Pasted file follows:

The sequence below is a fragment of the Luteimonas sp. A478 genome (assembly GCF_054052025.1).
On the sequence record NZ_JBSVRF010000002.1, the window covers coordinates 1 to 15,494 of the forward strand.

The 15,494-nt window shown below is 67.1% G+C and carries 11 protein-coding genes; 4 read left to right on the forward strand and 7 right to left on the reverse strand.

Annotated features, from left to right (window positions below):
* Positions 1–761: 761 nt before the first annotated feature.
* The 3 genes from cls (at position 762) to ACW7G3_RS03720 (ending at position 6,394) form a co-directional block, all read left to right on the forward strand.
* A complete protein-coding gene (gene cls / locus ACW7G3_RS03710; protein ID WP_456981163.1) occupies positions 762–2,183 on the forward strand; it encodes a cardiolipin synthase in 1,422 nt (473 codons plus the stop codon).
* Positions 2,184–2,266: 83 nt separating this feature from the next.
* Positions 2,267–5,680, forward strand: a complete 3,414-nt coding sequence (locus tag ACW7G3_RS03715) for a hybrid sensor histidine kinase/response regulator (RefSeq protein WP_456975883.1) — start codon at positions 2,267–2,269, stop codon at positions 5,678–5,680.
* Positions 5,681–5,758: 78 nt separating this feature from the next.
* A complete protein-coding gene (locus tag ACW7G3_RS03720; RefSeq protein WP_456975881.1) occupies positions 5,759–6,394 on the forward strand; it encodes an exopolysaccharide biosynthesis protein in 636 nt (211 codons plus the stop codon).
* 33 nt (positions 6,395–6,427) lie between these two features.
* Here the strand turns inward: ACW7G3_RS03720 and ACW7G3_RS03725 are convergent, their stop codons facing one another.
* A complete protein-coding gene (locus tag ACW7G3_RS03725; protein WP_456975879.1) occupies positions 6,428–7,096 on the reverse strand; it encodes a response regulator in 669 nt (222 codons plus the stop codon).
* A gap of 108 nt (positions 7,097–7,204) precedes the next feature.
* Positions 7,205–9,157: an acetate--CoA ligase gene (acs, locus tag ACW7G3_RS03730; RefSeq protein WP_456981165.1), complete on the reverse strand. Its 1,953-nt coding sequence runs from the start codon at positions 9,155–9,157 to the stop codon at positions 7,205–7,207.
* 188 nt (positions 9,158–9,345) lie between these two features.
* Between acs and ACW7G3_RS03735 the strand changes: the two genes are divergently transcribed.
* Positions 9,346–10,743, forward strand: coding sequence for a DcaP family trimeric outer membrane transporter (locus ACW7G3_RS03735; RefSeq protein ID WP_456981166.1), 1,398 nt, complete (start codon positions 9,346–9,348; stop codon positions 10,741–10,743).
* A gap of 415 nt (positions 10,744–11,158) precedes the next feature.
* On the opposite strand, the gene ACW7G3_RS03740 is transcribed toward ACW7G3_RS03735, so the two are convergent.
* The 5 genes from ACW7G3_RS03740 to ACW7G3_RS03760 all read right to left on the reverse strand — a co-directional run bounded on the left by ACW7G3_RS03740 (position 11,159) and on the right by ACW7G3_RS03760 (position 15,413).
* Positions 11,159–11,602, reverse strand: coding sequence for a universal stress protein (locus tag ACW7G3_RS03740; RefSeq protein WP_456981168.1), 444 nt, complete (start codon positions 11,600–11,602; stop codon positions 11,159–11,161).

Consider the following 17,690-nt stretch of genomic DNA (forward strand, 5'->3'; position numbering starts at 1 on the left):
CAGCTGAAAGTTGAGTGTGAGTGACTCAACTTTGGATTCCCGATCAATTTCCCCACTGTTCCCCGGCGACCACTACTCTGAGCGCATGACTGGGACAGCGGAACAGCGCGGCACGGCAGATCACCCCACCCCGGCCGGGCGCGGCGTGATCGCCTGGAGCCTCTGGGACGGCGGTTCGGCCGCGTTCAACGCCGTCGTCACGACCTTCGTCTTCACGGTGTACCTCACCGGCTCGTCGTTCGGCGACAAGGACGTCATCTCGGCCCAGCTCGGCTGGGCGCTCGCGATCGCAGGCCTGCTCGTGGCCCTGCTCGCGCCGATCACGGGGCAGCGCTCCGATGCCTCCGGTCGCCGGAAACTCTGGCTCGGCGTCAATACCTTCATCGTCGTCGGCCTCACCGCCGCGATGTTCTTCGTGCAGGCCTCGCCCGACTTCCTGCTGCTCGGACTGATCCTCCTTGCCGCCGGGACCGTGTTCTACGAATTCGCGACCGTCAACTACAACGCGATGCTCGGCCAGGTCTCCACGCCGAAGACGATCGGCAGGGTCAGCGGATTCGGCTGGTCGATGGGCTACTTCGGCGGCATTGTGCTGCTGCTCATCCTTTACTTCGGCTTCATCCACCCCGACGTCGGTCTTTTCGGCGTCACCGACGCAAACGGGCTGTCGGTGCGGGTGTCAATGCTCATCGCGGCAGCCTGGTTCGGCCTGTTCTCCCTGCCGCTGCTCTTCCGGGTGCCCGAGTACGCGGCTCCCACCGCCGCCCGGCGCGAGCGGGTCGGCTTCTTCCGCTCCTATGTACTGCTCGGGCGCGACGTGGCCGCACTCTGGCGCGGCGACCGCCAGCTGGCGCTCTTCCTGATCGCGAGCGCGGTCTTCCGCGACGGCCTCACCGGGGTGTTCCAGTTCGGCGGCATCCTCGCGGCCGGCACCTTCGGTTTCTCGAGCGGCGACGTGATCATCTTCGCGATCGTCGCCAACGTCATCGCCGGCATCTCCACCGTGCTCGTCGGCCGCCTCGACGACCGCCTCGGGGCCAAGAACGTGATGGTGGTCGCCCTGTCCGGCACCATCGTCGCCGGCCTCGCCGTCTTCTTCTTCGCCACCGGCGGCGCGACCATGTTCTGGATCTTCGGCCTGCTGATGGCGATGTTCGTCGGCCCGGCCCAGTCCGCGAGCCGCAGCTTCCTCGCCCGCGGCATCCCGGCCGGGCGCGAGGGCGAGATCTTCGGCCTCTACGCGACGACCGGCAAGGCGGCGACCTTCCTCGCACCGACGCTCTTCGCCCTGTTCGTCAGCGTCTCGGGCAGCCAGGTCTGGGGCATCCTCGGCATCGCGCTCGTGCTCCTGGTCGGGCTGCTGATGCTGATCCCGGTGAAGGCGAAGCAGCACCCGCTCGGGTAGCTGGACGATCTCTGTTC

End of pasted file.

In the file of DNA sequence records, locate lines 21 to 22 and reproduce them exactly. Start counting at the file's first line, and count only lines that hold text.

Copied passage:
* On the opposite strand, the gene ACW7G3_RS03740 is transcribed toward ACW7G3_RS03735, so the two are convergent.
* The 5 genes from ACW7G3_RS03740 to ACW7G3_RS03760 all read right to left on the reverse strand — a co-directional run bounded on the left by ACW7G3_RS03740 (position 11,159) and on the right by ACW7G3_RS03760 (position 15,413).